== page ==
by D H Lawerence
ISBN 1 85326 007, first published in 1920, buy it on Amazon.
Women in Love (1920) captured me from the moment I read the first line:
Ursula and Gudrun Brangwen sat one morning in the window-bay of their father’s house in Beldover, working and talking.
I was intrigued by the characters’ odd names and wanted to know more about them. Admittedly, it isn’t the best first line for a novel, but we can ignore that because what can be found within the pages of this book is sumptuous, passionate, and pure brilliance.
The back-cover states that:
Women in Love is, however, a profound response to a whole cultural crisis. The ‘progress’ of the modern industrialised world had led to the carnage of the First World War. What, then, did it mean to call ourselves ‘human’?
Lawrence was born in 1885 in Nottinghamshire, in the coal mining town of Eastwood, to working class parents. Lawrences’ career began with poetry and flourished in a variety of different forms. Women in Love is preceeded by The Rainbow (1915), which focuses on three generations of the Brangwen family. Tom Brangwen (Ursula and Gudrun’s grandfather) is the first central character. I can’t comment on this book, however, it is where the reader is first introduced to Ursula, who studies at university to become a teacher in an industrialised world completely juxtaposed to her grandfather’s.
The Rainbow was censored on 13 November 1915 and over one thousand copies of it were seized and burned – Lawrence’s depiction of explicit sexual needs and desired was the cause – the book was not available in the UK until 1926.
“What! Nothing? Just because humanity was wiped out? You flatter yourself. There’d be everything.” – Birkin
Women in Love is The Rainbow’s sequel. It too is full of these needs and desires that made The Rainbow so controversial. It is here that we are introduced to Gudrun, an artist who craves a somewhat unstructured and ‘bohemian’ type of life. We follow the sisters as they fall in love with the two male protagonists; Rupert and Gerald. Gerald is a rich industrialist, and Rupert, an intellectual suffering with his own demons. There are themes of homosexuality between the two male characters cumulating in an intense wrestling scene. Rupert’s need for the perfect relationship between man and woman, as well as man and man, is a driving factor throughout the novel.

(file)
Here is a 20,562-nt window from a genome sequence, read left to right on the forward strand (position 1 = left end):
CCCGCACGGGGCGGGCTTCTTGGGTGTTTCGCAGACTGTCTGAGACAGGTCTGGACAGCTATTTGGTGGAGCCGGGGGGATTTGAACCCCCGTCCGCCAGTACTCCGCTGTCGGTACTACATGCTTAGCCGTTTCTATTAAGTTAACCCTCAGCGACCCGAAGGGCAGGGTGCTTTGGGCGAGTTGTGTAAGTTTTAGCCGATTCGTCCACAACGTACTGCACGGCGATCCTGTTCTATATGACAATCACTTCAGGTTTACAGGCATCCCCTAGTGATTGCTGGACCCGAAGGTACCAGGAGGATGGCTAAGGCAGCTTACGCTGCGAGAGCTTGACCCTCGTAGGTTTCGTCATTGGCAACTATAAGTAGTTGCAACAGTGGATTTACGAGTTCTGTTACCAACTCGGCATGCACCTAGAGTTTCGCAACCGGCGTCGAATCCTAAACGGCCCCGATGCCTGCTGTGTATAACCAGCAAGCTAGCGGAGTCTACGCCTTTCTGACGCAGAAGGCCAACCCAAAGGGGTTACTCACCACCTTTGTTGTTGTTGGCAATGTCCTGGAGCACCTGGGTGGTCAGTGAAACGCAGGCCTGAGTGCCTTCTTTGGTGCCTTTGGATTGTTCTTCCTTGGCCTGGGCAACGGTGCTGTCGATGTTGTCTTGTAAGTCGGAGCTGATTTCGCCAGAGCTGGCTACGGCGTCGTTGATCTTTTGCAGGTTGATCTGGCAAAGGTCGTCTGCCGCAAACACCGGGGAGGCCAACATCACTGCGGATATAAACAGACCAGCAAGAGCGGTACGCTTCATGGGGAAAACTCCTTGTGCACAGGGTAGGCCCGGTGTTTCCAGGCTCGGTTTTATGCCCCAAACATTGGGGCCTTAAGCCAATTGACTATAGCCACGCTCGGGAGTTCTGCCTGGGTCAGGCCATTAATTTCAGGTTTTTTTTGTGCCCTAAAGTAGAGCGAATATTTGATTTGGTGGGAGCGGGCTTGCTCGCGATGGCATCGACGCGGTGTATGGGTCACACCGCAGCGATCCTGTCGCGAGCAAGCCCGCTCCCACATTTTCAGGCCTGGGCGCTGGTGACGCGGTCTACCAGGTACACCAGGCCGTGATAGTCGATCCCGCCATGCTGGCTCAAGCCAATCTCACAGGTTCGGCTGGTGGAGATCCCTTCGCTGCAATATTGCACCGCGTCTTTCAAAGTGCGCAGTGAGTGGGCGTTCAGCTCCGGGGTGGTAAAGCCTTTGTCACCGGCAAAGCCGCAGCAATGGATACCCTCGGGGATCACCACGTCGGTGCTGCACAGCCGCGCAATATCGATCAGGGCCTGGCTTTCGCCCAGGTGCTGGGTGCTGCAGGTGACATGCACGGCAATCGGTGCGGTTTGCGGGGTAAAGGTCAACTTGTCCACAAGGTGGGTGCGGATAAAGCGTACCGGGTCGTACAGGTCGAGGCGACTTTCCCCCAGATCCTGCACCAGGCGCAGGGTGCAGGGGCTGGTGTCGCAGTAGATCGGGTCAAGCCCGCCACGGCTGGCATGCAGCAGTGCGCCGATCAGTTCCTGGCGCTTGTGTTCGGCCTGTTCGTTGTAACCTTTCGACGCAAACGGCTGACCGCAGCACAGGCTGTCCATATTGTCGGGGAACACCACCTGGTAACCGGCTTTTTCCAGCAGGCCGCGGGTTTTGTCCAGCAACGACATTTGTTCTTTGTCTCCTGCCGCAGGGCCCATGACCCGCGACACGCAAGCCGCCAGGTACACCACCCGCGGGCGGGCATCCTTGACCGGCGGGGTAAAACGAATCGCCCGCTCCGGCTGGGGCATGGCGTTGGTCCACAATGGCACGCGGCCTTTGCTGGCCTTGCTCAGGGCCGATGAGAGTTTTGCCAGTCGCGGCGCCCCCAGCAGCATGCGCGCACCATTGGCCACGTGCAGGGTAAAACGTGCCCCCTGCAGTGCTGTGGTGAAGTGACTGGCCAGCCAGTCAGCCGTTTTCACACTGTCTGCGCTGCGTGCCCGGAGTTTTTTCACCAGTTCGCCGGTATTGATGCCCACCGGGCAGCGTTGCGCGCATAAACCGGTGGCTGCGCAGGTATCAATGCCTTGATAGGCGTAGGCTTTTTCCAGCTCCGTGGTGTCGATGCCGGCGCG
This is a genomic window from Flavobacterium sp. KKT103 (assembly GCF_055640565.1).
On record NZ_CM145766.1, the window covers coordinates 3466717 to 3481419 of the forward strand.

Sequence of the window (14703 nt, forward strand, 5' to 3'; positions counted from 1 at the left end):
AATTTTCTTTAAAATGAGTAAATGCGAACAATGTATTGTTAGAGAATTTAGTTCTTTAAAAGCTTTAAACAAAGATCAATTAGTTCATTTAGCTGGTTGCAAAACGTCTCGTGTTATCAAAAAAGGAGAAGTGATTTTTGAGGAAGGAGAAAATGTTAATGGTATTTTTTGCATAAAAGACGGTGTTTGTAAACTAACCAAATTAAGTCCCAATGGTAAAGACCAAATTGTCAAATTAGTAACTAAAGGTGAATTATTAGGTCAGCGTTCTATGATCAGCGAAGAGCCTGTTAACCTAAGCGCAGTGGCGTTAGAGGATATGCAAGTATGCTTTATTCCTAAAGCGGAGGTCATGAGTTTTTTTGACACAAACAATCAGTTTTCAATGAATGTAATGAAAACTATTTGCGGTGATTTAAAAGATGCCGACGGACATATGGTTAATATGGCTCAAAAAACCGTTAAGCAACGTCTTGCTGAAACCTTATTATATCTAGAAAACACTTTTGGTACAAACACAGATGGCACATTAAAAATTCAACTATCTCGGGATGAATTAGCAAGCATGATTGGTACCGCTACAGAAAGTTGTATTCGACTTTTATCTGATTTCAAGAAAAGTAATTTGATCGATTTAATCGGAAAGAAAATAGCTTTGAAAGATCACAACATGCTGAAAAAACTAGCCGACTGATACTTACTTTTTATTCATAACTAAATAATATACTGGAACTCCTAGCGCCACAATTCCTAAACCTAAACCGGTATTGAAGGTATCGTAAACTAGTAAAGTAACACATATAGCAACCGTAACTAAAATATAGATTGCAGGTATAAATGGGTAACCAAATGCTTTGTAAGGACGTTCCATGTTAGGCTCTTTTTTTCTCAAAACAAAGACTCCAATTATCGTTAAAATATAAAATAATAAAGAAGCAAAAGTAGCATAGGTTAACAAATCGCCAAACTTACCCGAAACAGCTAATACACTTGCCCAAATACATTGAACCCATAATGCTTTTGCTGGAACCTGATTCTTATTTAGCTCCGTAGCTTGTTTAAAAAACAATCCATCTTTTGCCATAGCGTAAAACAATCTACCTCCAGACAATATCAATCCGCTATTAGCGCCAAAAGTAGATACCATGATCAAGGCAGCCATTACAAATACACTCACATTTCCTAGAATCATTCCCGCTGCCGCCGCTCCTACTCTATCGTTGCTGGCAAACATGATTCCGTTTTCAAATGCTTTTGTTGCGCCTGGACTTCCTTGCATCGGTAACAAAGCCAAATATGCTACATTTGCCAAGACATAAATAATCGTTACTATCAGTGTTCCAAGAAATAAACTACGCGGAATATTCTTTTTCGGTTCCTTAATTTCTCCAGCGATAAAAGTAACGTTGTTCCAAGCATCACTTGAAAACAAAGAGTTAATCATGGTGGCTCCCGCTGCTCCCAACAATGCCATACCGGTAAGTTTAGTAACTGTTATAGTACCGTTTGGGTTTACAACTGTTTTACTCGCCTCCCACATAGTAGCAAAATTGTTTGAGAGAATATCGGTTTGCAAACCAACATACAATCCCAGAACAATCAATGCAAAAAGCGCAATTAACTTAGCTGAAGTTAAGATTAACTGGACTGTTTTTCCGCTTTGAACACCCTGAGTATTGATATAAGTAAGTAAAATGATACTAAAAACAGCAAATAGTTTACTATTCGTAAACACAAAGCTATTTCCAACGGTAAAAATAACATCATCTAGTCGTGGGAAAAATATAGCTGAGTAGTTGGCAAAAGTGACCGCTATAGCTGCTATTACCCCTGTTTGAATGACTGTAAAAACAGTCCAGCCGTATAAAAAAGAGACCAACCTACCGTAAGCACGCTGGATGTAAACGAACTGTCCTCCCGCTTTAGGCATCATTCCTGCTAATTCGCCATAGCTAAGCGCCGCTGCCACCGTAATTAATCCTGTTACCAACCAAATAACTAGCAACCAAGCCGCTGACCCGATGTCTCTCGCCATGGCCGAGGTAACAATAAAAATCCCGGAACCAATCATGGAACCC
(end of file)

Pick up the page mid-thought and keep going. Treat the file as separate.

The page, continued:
I initially enjoyed Lawrence’s writing, he wasn’t afraid to be overly descriptive when he saw fit. He was no Tolkein, however, and his writing flowed wonderfully (note: I’m a massive fan of Tolkein). The dialogue was interesting and easy to understand. I quickly became engrossed in the happenings of the story, and often unwillingly put the book down when real life called. Immediately I was drawn to Gudrun, however, as the novel progressed I found myself much more aligned with Birkin.
“Life has all kinds of things. There isn’t only one road.” – Birkin
Picking through all of the quotes that I loved the most I found that the majority came from Birkin. I felt connected to his restlessness, his intellectualism, and his desire for something more. It makes me sound like a bit of an intellectual snob (which I definitely am not), and actually, there were times that I didn’t like Birkin, but I grew attached to him more and more. I felt for him and his needs, and was emotionally invested in his life. There was a single moment between himself and Ursula that made me weak, and melt. Yes, he was my favourite character by far.
“It is all possessions, possessions, bullying you and turning you into a generalisation.” – Birkin
I read the book for escapism, I felt transported into a different time, something that had been lacking in previous reads – for me anyway. Admittedly the final twenty pages of the novel dragged on in comparison to the way I was absorbed by the rest of it. The ending, well, that was unexpectedly perfect and overwhelming.
Women in Love was a beautiful read. It transported me to moments dense with meaning. There was no sentence that was meant to fill the page. All of it I enjoyed. I finished the novel feeling exhausted and emotional.